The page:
Even those on stack? Then, let's get back to our "let's insert a check for null references" discussion... =)

May 23 2002
parent reply "Pavel Minayev" <evilone omen.ru> writes:
"Sean L. Palmer" <seanpalmer earthlink.net> wrote in message
news:aci63l$2nnr$1 digitaldaemon.com...
 I believe the compiler could usually tell if someone wrote bad code like
 this:

 class Foo { int val; }

 void Doh()
 {
   Foo a;
   a.val = 0;  // Error:  program accesses thru nil reference, which is
 forbidden by the language.
 }

 For this to be considered an error, accesses thru nil references should be
 forbidden by the language.  It Can Only Be Bad.  If the compiler can tell
 you're doing it, it should wag its finger under your nose.

This is very similar to array bounds check: it is illegal to access element with index out of bounds, so the compiler checks it at compile-time wherever it can, but it also have an option to turn on run-time checks, for debugging purposes. I think this situation is the same...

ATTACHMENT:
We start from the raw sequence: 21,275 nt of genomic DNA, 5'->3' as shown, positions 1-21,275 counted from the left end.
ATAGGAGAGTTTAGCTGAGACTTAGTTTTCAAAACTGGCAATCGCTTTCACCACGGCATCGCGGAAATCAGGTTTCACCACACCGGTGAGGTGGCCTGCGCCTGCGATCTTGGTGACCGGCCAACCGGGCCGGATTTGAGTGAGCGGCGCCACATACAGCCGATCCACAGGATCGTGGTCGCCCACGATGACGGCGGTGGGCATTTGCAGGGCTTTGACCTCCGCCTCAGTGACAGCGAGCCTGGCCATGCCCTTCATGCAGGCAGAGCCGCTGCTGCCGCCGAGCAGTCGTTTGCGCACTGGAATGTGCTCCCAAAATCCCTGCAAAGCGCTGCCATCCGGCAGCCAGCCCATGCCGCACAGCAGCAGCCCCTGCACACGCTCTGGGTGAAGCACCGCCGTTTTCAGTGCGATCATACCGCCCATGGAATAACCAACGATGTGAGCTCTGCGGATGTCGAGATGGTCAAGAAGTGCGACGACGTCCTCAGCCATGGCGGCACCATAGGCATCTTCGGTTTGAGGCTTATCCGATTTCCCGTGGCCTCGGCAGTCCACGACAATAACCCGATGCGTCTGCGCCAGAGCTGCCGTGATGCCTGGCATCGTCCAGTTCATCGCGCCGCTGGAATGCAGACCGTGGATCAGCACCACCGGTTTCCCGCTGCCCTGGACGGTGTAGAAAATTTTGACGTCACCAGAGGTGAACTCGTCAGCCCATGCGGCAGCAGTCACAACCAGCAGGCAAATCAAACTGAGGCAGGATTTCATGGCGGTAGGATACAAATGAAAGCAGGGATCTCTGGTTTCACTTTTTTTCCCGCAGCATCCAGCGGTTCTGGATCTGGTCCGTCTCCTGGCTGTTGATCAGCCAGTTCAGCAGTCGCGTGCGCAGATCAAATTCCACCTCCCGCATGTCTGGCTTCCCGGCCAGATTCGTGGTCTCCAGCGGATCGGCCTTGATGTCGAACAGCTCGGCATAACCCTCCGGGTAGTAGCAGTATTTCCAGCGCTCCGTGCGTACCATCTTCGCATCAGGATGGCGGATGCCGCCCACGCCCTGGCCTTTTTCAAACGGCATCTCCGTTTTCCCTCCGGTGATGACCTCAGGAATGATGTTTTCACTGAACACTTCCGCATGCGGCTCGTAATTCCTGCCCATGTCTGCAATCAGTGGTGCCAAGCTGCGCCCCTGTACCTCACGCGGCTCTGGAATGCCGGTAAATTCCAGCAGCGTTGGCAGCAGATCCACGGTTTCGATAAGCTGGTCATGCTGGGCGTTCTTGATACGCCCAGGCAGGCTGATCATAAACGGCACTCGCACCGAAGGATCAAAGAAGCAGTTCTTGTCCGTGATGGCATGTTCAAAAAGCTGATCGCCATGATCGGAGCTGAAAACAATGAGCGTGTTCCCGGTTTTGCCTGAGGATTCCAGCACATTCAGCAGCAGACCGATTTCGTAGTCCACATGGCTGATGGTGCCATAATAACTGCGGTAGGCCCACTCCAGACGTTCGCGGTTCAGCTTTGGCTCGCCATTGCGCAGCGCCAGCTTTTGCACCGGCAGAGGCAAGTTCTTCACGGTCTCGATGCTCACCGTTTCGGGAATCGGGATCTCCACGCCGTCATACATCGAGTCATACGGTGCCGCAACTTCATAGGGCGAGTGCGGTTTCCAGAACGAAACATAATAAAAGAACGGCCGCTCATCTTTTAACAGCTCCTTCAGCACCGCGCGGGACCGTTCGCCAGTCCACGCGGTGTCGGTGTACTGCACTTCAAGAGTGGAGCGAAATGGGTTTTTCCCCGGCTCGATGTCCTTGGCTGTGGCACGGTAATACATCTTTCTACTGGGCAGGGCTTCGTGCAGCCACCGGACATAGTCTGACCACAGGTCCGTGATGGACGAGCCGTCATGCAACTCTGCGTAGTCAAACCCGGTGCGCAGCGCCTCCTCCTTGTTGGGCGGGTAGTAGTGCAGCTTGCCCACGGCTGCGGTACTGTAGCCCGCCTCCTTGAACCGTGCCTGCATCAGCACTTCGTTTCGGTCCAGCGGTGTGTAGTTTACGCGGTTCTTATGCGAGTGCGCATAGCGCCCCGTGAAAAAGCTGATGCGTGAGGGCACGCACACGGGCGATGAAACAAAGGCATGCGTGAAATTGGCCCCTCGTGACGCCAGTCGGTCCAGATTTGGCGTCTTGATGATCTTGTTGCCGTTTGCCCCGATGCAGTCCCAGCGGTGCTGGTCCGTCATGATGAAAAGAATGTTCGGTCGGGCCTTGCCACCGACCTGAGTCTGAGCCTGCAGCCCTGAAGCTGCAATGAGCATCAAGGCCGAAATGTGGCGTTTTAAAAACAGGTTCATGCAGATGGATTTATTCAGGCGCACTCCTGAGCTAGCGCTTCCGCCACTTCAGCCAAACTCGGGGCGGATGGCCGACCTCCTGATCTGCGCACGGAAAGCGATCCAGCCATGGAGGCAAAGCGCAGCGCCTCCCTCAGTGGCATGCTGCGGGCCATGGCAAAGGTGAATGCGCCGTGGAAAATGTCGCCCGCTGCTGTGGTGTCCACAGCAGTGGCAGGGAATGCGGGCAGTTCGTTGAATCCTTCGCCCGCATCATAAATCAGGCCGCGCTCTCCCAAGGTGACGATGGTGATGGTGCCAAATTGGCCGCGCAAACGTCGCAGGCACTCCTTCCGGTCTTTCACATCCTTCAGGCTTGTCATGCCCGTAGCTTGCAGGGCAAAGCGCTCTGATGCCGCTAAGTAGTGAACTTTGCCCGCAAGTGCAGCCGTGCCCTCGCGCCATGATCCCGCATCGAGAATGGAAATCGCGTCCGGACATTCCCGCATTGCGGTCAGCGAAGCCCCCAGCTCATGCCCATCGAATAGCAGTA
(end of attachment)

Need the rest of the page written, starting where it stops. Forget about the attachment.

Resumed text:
May 23 2002
parent "OddesE" <OddesE_XYZ hotmail.com> writes:
"Pavel Minayev" <evilone omen.ru> wrote in message
news:acilm2$42j$1 digitaldaemon.com...
 "Sean L. Palmer" <seanpalmer earthlink.net> wrote in message
 news:aci63l$2nnr$1 digitaldaemon.com...
 I believe the compiler could usually tell if someone wrote bad code like
 this:

 class Foo { int val; }

 void Doh()
 {
   Foo a;
   a.val = 0;  // Error:  program accesses thru nil reference, which is
 forbidden by the language.
 }

 For this to be considered an error, accesses thru nil references should


 forbidden by the language.  It Can Only Be Bad.  If the compiler can


 you're doing it, it should wag its finger under your nose.